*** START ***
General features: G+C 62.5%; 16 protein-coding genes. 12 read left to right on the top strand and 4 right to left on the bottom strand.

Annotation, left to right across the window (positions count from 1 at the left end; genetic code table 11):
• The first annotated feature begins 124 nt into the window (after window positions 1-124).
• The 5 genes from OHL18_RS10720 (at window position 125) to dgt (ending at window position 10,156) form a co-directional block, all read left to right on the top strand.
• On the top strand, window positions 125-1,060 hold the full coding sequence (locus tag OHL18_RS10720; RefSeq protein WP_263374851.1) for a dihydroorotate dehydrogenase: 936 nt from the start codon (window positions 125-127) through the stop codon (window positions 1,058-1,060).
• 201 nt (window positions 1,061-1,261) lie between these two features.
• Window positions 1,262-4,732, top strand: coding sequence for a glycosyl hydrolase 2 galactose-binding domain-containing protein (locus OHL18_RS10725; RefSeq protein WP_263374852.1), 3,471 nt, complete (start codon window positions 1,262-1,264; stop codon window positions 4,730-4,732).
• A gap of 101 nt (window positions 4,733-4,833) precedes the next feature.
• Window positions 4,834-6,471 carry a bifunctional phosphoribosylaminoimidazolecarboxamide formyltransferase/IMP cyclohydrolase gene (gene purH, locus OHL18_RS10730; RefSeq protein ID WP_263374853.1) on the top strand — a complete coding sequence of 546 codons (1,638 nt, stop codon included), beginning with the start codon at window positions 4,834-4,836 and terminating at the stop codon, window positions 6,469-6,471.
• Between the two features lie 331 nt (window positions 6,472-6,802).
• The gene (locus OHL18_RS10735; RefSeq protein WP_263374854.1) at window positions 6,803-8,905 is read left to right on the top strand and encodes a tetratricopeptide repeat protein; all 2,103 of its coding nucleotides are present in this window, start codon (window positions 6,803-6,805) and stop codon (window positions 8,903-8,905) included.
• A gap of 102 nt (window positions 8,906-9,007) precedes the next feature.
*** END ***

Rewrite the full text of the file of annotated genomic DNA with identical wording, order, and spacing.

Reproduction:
General features: G+C 62.5%; 16 protein-coding genes. 12 read left to right on the top strand and 4 right to left on the bottom strand.

Annotation, left to right across the window (positions count from 1 at the left end; genetic code table 11):
• The first annotated feature begins 124 nt into the window (after window positions 1-124).
• The 5 genes from OHL18_RS10720 (at window position 125) to dgt (ending at window position 10,156) form a co-directional block, all read left to right on the top strand.
• On the top strand, window positions 125-1,060 hold the full coding sequence (locus tag OHL18_RS10720; RefSeq protein WP_263374851.1) for a dihydroorotate dehydrogenase: 936 nt from the start codon (window positions 125-127) through the stop codon (window positions 1,058-1,060).
• 201 nt (window positions 1,061-1,261) lie between these two features.
• Window positions 1,262-4,732, top strand: coding sequence for a glycosyl hydrolase 2 galactose-binding domain-containing protein (locus OHL18_RS10725; RefSeq protein WP_263374852.1), 3,471 nt, complete (start codon window positions 1,262-1,264; stop codon window positions 4,730-4,732).
• A gap of 101 nt (window positions 4,733-4,833) precedes the next feature.
• Window positions 4,834-6,471 carry a bifunctional phosphoribosylaminoimidazolecarboxamide formyltransferase/IMP cyclohydrolase gene (gene purH, locus OHL18_RS10730; RefSeq protein ID WP_263374853.1) on the top strand — a complete coding sequence of 546 codons (1,638 nt, stop codon included), beginning with the start codon at window positions 4,834-4,836 and terminating at the stop codon, window positions 6,469-6,471.
• Between the two features lie 331 nt (window positions 6,472-6,802).
• The gene (locus OHL18_RS10735; RefSeq protein WP_263374854.1) at window positions 6,803-8,905 is read left to right on the top strand and encodes a tetratricopeptide repeat protein; all 2,103 of its coding nucleotides are present in this window, start codon (window positions 6,803-6,805) and stop codon (window positions 8,903-8,905) included.
• A gap of 102 nt (window positions 8,906-9,007) precedes the next feature.